He is a hobbyist blogger, avid reader, and aspiring digital artist.
Connect with Nthato:
Twitter: @Nthito
Posted in Guest Posts, Inspiration Station, Writing

Inspiration Station: When and Why Did You Begin Writing? With Topaz Winters

As you know, guest bloggers appear on my site twice a month. For the months of August, September, and October, my guests will be discussing the same topic:

When and why did you begin writing?

This week we’ll learn a little bit more about Topaz Winters. Thanks, Topaz!

Inspiration Station with Topaz Winters: When and Why did you begin writing?

Something Real

It’s like this: there is a fascination I have, an obsession almost, with things that stay the same.

I’m talking about stories, the things that are real, the things that remain when the rest has willed away already to unknowing. Do you ever notice, in this peculiar fast-paced existence of ours, how many things change irrevocably in the quickest, softest moments? This, I have come to believe, is the nature of the universe. How it’s all moving, it’s never the same, you go to bed one night, you wake up the next morning & suddenly your own soul is a stranger, you’re making small talk with the deepest parts of yourself.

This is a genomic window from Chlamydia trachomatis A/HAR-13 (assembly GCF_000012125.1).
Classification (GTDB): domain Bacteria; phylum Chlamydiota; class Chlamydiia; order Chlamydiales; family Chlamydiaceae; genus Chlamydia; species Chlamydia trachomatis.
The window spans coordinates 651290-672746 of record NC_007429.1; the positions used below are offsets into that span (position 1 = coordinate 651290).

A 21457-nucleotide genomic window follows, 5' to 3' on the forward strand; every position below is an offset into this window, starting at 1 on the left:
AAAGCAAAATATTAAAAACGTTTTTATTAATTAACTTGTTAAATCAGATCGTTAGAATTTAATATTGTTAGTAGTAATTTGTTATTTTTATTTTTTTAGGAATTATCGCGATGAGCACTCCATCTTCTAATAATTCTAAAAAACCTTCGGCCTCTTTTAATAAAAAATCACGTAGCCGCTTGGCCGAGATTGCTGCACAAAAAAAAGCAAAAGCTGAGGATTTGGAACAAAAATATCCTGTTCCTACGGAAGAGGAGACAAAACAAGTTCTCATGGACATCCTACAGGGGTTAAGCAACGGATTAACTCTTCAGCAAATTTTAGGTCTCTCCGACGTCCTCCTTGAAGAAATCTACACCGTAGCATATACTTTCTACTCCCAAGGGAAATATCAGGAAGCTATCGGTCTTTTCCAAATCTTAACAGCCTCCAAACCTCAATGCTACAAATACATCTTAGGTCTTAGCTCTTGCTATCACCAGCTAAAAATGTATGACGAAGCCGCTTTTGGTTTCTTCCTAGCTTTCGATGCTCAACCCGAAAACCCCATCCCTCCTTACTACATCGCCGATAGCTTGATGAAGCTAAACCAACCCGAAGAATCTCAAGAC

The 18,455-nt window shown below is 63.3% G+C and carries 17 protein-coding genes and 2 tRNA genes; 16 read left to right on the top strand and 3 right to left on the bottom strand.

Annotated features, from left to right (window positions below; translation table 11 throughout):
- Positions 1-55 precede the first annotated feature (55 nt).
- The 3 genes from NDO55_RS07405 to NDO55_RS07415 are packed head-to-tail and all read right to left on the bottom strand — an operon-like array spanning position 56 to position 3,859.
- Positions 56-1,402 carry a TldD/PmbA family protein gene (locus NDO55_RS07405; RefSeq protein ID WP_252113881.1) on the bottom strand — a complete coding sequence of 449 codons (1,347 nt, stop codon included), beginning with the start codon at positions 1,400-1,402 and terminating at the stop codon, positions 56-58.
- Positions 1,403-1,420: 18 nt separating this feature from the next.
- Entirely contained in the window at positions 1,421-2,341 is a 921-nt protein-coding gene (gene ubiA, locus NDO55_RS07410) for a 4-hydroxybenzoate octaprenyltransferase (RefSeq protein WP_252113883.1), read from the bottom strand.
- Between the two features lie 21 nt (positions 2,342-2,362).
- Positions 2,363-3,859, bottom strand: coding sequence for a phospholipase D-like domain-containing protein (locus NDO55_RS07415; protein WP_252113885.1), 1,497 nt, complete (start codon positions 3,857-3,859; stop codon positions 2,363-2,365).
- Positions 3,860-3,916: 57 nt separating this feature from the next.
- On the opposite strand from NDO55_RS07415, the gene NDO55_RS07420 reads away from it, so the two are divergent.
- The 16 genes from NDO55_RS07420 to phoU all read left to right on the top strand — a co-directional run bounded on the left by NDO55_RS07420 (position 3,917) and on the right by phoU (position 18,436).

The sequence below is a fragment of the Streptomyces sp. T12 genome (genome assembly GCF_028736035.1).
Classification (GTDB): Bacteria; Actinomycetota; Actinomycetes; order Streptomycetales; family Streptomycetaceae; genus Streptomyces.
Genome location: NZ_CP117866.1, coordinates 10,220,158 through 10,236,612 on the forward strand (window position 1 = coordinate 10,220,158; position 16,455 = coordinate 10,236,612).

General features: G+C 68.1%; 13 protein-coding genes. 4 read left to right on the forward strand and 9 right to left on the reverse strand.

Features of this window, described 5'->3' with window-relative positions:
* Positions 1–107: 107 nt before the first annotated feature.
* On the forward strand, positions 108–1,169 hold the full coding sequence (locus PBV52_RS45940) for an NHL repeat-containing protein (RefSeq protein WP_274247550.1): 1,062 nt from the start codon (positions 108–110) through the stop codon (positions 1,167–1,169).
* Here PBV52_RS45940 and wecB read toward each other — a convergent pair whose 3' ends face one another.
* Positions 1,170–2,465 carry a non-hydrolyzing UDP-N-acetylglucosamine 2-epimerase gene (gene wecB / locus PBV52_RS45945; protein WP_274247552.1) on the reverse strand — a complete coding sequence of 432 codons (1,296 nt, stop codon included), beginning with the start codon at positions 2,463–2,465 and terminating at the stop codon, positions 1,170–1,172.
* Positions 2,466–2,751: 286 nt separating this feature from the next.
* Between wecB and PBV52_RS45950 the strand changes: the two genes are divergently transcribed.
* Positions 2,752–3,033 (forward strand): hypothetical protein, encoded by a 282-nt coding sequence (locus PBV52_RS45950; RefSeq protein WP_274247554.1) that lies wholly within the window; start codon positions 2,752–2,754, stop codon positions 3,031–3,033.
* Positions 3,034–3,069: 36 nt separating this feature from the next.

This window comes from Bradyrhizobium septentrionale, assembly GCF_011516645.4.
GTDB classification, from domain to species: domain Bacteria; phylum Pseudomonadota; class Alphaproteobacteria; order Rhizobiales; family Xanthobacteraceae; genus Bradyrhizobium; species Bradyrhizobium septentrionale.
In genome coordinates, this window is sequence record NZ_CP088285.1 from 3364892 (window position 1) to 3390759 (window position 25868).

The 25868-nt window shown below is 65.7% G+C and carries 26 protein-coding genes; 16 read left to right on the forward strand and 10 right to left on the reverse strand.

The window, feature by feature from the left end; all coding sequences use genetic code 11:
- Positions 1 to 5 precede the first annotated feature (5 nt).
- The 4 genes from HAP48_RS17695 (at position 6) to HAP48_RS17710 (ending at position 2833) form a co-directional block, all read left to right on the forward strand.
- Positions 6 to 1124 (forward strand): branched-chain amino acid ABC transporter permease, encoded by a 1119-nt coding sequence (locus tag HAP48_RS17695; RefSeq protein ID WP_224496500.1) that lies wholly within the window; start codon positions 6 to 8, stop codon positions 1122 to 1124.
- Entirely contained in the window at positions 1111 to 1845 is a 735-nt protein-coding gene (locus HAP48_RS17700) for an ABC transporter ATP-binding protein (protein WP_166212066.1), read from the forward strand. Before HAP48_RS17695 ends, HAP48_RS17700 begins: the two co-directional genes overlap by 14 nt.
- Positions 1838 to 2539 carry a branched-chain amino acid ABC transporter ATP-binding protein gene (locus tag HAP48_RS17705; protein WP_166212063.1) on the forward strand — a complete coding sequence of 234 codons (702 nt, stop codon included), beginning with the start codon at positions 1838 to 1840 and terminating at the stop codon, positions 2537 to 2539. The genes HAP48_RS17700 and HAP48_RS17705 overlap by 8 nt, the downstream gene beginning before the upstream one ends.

I want forever. I want eternity in an impossible, longing way. In a way, I could never hope to find.

I’ve been told this is what makes me a poet. I’ve also been told this is what makes me a sad person. I am not quite sure whether they are one & the same.

But there are enduring things. (And I have to believe this. And I have to remind myself this, my anxious & fast-moving head, this mind of mine that has never understood how to stop wondering, wandering, worrying, say it soft, like—there are some things that stay. There are always things that stay.)

I need those infinities, those rare constants I’ve found so fleeting in this existence. I need stories.

It’s like this: